october 2015

With this publication, we want workers to see the commonality in our struggles across workplaces, across the city, across industries and across countries. We want to find our common interests so we can come together to organize autonomously against capital, our common enemy.


the interview

Colette Ivize is a service sector worker with two part-time jobs she needs to supplement her Ontario Disability Support Program (ODSP) benefits in order to survive. Colette has spent a lot of time thinking about how society is organized and has a solid understanding of exploitation and oppression.

The main areas of struggle for Colette are:
    • Accelerated work pace and low pay
    • Unpaid time
    • Intergenerational struggle

Accelerated work pace and low pay

Colette: I filled hundreds of resumes, and in the last three years, these are the only two that have picked me up. Anyway, so xxxxxxx…that's one, and the other one is a cooking/cleaning job with xxxxxxxxxxxxxx is an interesting one because I am working basically for the president of the xxxxxxxxxxxxxx, and his wife and children....And what I do is I go in the afternoon and I cook their supper from scratch, it's always from scratch, and I do laundry, cleaning, or whatever has to be done, vacuuming, whatever. They live in a palace. It's got six bathrooms and [laughs]....it's quite, quite big and very...nice. The children are very lovely. I enjoy the children. I never see the parents....Once in a while, I'll get a note from the mother, just detailing what she wants done, but…I find it's way too much work for what it is. Way too much work. Really, to do a proper meal- I'm presented with a new recipe every single day. Every single day! So…I don't have a sort of a...hold on how I'm gonna do it. I don't even know where things are half the time in the house, 'cause she's got so much, they've got so much....So, it's like a three course meal. And, I have to get that done, cleaned up, vacuum....Then on Mondays, what I do is I change the beds...one king size, two doubles, and they're very heavy. Change the beds, bring the laundry down, do the laundry, and get their meal done, in two hours. It's almost impossible. And I do that [five days a week]. And I just feel like I'm...run off my feet. Mind you, I have a certain agency, because I'm there alone. I don't have somebody looking over my shoulder, but I'm responsible for them not...getting poisoned, y'know, or, being able to eat. It's a little bit of a stress when I know who they are....But, I'm sure they vetted all of Sudbury to find the cheapest service, because I thought, getting into this job, I'd be working for a senior. These people aren't seniors. I’m the senior, which is the ironic part of this.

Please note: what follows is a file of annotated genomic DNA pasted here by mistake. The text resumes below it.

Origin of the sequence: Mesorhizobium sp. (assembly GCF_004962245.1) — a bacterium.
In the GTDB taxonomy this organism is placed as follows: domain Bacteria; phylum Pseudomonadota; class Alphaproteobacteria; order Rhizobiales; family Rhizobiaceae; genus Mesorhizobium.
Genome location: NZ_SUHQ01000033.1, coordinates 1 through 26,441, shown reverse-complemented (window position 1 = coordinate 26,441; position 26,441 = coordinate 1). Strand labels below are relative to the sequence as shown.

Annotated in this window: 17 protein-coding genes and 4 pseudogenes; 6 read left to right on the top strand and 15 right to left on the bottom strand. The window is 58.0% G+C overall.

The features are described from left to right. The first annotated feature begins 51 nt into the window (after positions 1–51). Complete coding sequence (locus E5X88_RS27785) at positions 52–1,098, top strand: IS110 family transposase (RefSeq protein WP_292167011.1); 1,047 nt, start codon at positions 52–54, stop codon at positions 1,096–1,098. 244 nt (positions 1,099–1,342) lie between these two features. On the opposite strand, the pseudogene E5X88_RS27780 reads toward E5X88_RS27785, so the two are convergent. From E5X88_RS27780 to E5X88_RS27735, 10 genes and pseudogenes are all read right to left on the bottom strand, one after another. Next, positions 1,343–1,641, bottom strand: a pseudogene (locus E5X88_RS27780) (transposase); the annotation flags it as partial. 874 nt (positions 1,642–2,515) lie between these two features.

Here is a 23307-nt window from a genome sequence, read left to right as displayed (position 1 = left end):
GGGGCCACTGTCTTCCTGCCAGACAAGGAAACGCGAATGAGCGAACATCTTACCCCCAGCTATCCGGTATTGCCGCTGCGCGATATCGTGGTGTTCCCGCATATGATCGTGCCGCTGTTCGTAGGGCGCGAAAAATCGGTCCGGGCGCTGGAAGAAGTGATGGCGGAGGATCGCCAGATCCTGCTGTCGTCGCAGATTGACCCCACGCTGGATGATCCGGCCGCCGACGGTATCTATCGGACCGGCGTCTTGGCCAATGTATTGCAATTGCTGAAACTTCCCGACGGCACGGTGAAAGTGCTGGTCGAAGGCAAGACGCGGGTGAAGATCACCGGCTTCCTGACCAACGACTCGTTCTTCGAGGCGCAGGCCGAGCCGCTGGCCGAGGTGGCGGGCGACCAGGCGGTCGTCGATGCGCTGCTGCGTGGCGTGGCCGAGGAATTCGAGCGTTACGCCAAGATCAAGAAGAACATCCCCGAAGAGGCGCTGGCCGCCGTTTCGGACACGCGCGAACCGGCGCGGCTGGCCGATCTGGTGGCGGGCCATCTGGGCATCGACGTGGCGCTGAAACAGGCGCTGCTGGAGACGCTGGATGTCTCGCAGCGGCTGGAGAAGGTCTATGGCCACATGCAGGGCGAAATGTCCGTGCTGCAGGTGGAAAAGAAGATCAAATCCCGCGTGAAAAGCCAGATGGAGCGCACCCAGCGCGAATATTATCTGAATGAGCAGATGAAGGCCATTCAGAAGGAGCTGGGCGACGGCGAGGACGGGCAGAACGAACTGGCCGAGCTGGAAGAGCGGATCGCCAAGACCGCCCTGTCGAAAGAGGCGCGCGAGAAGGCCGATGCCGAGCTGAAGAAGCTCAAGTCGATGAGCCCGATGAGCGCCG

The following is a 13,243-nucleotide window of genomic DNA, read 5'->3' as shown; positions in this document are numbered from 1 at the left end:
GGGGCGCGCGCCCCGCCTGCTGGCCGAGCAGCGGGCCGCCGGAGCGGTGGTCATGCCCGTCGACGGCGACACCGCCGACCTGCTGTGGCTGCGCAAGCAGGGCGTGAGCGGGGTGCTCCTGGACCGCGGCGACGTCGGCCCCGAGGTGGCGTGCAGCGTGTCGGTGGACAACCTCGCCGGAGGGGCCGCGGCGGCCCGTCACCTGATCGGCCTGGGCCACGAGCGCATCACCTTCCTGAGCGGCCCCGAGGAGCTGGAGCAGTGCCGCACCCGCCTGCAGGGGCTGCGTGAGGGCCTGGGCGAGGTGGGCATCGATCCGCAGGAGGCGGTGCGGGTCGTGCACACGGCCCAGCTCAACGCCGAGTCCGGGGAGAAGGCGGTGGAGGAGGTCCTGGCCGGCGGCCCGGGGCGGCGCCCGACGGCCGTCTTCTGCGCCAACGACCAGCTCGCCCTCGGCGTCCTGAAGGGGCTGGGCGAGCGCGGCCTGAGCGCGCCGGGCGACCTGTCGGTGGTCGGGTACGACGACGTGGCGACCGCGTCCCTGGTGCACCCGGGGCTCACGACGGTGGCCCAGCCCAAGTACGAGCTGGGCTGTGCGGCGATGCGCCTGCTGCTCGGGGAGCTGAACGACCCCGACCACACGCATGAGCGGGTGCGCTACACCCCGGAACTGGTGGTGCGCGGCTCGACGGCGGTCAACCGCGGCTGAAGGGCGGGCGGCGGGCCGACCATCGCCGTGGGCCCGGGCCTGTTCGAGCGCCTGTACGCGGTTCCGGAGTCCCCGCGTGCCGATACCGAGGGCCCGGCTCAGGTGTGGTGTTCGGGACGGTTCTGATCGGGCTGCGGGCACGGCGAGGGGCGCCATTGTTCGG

My impression was I'd be...dealing with one person alone in their home, or one person...alone in whatever institution...and I'd be catering to whatever their needs were, and on a very simplified level, but this....Not full families.

The...xxxxxxx president is not a senior…he's looking for just a cheap solution- And he's got a hell of a lot of fucking money, and he can pay more. He's not paying his rent...he doesn't pay utilities. What the hell does he pay? At least, he could pay for his dinner.

Rachael: And when you described that you're expected to make a new meal every day...you never do a repeat?

Colette: I never do a repeat.

Rachael: Because that's not the way people eat.

Colette: And it's all from scratch.

Rachael: Are those ingredients there ready for you?

Colette: I've gotta find them. It's a big house. It's a big kitchen.... [The ingredients are] not always available, so I have to sort of-

Rachael: Improvise?

Colette: Yeah.

Rachael: So you have to apply...some creativity?

Colette: The thing that I find hard with the job is timing....There's so much to do, and so much happening on the stoves and...this huge layout in the kitchen....I'm not used to working with a lot of the appliances....I do my own scraping of carrots and things. No, they've got these whiz-banging machines. I almost cut my finger off the first time. And dishwashers- no, I wash my own dishes....I kind of have to be techno-savvy in this place 'cause I don't know half these things....But timing is everything....So, when you're cooking, you can be cleaning something else, it's all timing, timing, timing, because the kids have to be fed when [they] come home by ten to four, their food is on the table by twenty after four, and then I leave at four-thirty. So, there's a lot of timing involved.

Rachael: And so the parents eat later?